It felt wonderful to let it all go. Yet, for months after, I still couldn’t shake a deep sense of loss. I knew it wasn’t about the babies anymore. So what was it? I blamed the lingering sadness on not having that job, or this success. I blamed it on weight gain. I blamed it on bad hair days, a pantyhose run, a pile of dirty dishes. There was always something I could find to justify my mood.

I was running on empty, and the emptier I felt, the more I ran. I was trying to be Wonderwoman again. I took on committees, attended courses, coached Liam’s soccer. I made budgets, wrote out recipes, joined the gym– again (but never went). I checked off goal lists a mile long, as if everything I was doing would make up for what lacked in my being, but nothing ever did.

In between ‘to-do checks’ I stopped in at Second Cup. The fire was blazing. The big, comfy chair beside it was empty. I sat there, staring into the fire, and thought about the way my life was going. I still felt deeply sad. Only now, I was tired too. What is wrong with me? I must be losing my mind.

Then it came to me. No. you have lost your spirit. That was it!

The miscarriage was my wake up call, my first major loss in life. Something beyond my control. Something I could not understand or rationalize. Something, like it or not, I just had to accept. It tested the strength and endurance of my faith. My heart had moved beyond the grief, but had my faith?

I had turned from God the first time things got rough. Not only that, I blamed him for it. And then gave him the silent treatment for three years. People live through much, much worse and still keep a vibrant faith– why hadn’t I?

I sipped my coffee and thought about what my relationship with God was like before the miscarriage. Go to church, check. Daily prayer, check. Take courses, check. Retreats, journaling, choirs, check. No wonder it crumbled in a crisis– that wasn’t relationship, that was a spiritual checklist. Sure, I totally trusted God then. It was easy to when things were going my way. But was that really trust? It occurred to me that perhaps my ‘solid faith’ was not all I had thought– a realization that left me feeling even worse.

Even if I could go back to how it was, I thought, would that be enough for me now? I didn’t think so. That faith was a hand-me down faith from my parents. Perfect for guiding my formative years, like training wheels. Now I was on my own. Now I had to make it my own. And it all came down to one thing– trust. Do I trust God? Could I give him control of my life? Am I willing to ride even if it means hurting sometimes? Do I trust that He knows what I need?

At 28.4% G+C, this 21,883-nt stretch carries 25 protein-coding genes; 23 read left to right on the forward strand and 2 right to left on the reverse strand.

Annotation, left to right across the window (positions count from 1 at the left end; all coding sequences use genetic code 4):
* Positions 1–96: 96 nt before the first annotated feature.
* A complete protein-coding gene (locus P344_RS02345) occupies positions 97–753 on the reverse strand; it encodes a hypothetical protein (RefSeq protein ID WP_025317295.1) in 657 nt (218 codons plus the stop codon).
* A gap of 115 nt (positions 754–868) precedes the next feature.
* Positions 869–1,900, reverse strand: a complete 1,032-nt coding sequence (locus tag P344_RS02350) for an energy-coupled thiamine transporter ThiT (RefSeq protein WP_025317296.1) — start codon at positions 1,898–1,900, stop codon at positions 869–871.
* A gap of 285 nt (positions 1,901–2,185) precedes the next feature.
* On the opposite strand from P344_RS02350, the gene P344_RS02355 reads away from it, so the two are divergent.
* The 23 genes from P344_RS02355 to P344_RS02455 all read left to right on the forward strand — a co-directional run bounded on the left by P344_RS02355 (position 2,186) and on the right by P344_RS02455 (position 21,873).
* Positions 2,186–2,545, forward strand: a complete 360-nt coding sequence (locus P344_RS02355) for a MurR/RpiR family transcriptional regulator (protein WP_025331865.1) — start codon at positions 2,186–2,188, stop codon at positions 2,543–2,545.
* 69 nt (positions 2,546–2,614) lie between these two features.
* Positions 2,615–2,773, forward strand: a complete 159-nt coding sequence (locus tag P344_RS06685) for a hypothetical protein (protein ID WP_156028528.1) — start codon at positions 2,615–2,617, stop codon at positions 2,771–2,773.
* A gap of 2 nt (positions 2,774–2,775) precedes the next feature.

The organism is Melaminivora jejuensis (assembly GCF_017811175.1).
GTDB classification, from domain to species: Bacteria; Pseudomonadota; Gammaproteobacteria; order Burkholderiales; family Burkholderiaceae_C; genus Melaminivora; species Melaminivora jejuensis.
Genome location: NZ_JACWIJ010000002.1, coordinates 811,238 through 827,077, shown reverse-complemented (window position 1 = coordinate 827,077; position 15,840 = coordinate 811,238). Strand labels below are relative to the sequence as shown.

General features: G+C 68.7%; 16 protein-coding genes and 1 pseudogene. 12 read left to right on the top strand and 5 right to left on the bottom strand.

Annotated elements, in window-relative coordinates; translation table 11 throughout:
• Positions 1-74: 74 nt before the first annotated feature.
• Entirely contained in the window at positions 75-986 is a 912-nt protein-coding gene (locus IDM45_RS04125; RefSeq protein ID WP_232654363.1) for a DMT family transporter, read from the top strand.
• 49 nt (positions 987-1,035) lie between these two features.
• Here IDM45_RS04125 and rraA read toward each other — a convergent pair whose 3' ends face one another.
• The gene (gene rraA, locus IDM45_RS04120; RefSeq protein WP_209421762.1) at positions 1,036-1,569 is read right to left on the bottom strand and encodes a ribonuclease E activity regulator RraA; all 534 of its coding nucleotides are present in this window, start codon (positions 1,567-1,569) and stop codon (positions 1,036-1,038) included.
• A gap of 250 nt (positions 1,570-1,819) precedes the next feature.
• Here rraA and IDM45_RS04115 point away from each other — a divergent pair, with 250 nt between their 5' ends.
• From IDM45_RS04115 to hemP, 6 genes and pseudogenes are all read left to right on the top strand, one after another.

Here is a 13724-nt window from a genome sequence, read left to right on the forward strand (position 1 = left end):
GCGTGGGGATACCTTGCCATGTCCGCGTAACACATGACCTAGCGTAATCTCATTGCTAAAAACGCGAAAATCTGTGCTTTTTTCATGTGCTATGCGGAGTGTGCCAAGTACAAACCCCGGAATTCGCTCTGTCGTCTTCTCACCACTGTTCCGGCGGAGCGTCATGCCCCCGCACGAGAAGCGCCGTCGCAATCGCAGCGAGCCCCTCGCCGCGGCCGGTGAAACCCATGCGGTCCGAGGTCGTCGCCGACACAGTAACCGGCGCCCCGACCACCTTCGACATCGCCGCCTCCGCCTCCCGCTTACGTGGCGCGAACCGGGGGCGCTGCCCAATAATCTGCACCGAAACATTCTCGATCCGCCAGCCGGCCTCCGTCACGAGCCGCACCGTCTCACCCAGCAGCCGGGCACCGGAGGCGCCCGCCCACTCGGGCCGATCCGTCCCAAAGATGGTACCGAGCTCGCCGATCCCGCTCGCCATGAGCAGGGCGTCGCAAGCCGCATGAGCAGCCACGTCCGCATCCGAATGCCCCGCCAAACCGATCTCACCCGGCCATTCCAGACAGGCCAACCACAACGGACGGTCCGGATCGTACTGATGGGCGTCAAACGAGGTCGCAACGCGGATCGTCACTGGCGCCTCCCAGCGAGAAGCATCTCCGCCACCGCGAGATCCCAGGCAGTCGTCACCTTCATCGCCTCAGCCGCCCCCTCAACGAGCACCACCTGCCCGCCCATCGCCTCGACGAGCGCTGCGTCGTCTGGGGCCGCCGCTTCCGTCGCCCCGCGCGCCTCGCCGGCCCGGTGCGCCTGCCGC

I left the shop with more questions than when I went in. But I felt a small glimmer of hope, something I hadn’t felt in over three years.

When I got home there was a message on the machine, it was Lynn, an old church friend. I hadn’t heard from her in ages. “I’m planning a retreat weekend, and your name popped into my head. I’d love for you to give a talk…”- I was stunned. Me? – “…on Your Relationship With God,” she continued. I smirked to myself. What relationship? No way. I wasn’t going to get up in front of all those old friends and tell them how bad it really was, was I?

Lynn was on the machine, but God was calling. Asking me to trust Him now. To chance a relationship with Him again. To believe He knows best. To accept His love. To follow His way. He called in the midst of my questions, despite all my doubts and fears. For He knew that was where true trust is. If I didn’t doubt, if I had absolute certainty, if I could do it all myself… I would not need to trust.

“…oh, and Proverbs 3:5 is the theme of our weekend,” Lynn concluded. “Gimme a call. Bye.”

For a moment, I thought about deleting the message. Say I never got it. My finger rested on the button. But I was curious. Proverbs 3:5? I didn’t know that one. I scrounged around the bottom drawer and dug up my bible. It had been awhile. The passage read: “Trust in the Lord with all you heart and lean not on your own understanding. In all your ways acknowledge him and he will direct your path.”

I picked up the phone, called Lynn, and told God “yes.”

For the first time, I was seeing my life as something to appreciate, not control. I finally realized God wasn’t calling me to be ‘Wonderwoman,’ but as his ‘woman of wonder,’ marveling at all He has done through, with, and for me, life with Him truly can be super.

One year later, my beautiful daughter, Marion, was born.

Trust in God’s plan for me…Check.